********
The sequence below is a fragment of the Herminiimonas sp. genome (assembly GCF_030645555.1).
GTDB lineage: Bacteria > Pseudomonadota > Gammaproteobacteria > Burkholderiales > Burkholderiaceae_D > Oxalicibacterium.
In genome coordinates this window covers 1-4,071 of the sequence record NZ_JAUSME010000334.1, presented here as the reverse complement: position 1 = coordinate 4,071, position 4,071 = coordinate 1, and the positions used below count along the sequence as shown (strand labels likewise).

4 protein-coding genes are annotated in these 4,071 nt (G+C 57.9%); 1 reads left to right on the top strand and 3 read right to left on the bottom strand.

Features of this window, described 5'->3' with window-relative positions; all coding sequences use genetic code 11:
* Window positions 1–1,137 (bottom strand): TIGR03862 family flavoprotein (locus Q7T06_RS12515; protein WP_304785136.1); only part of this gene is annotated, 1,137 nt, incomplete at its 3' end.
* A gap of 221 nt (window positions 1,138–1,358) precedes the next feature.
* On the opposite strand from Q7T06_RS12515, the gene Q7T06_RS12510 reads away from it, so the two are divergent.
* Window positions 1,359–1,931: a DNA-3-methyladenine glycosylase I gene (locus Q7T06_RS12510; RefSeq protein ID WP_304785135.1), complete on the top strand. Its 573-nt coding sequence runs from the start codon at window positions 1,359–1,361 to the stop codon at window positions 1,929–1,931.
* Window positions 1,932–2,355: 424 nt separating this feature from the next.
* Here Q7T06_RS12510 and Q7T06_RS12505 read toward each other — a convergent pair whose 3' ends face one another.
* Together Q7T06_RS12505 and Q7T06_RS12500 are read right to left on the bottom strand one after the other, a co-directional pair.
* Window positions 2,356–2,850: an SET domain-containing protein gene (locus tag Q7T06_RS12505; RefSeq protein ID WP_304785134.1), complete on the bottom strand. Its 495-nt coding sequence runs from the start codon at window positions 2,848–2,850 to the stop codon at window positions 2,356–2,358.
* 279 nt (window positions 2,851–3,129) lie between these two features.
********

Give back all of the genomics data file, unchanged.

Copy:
The sequence below is a fragment of the Herminiimonas sp. genome (assembly GCF_030645555.1).
GTDB lineage: Bacteria > Pseudomonadota > Gammaproteobacteria > Burkholderiales > Burkholderiaceae_D > Oxalicibacterium.
In genome coordinates this window covers 1-4,071 of the sequence record NZ_JAUSME010000334.1, presented here as the reverse complement: position 1 = coordinate 4,071, position 4,071 = coordinate 1, and the positions used below count along the sequence as shown (strand labels likewise).

4 protein-coding genes are annotated in these 4,071 nt (G+C 57.9%); 1 reads left to right on the top strand and 3 read right to left on the bottom strand.

Features of this window, described 5'->3' with window-relative positions; all coding sequences use genetic code 11:
* Window positions 1–1,137 (bottom strand): TIGR03862 family flavoprotein (locus Q7T06_RS12515; protein WP_304785136.1); only part of this gene is annotated, 1,137 nt, incomplete at its 3' end.
* A gap of 221 nt (window positions 1,138–1,358) precedes the next feature.
* On the opposite strand from Q7T06_RS12515, the gene Q7T06_RS12510 reads away from it, so the two are divergent.
* Window positions 1,359–1,931: a DNA-3-methyladenine glycosylase I gene (locus Q7T06_RS12510; RefSeq protein ID WP_304785135.1), complete on the top strand. Its 573-nt coding sequence runs from the start codon at window positions 1,359–1,361 to the stop codon at window positions 1,929–1,931.
* Window positions 1,932–2,355: 424 nt separating this feature from the next.
* Here Q7T06_RS12510 and Q7T06_RS12505 read toward each other — a convergent pair whose 3' ends face one another.
* Together Q7T06_RS12505 and Q7T06_RS12500 are read right to left on the bottom strand one after the other, a co-directional pair.
* Window positions 2,356–2,850: an SET domain-containing protein gene (locus tag Q7T06_RS12505; RefSeq protein ID WP_304785134.1), complete on the bottom strand. Its 495-nt coding sequence runs from the start codon at window positions 2,848–2,850 to the stop codon at window positions 2,356–2,358.
* 279 nt (window positions 2,851–3,129) lie between these two features.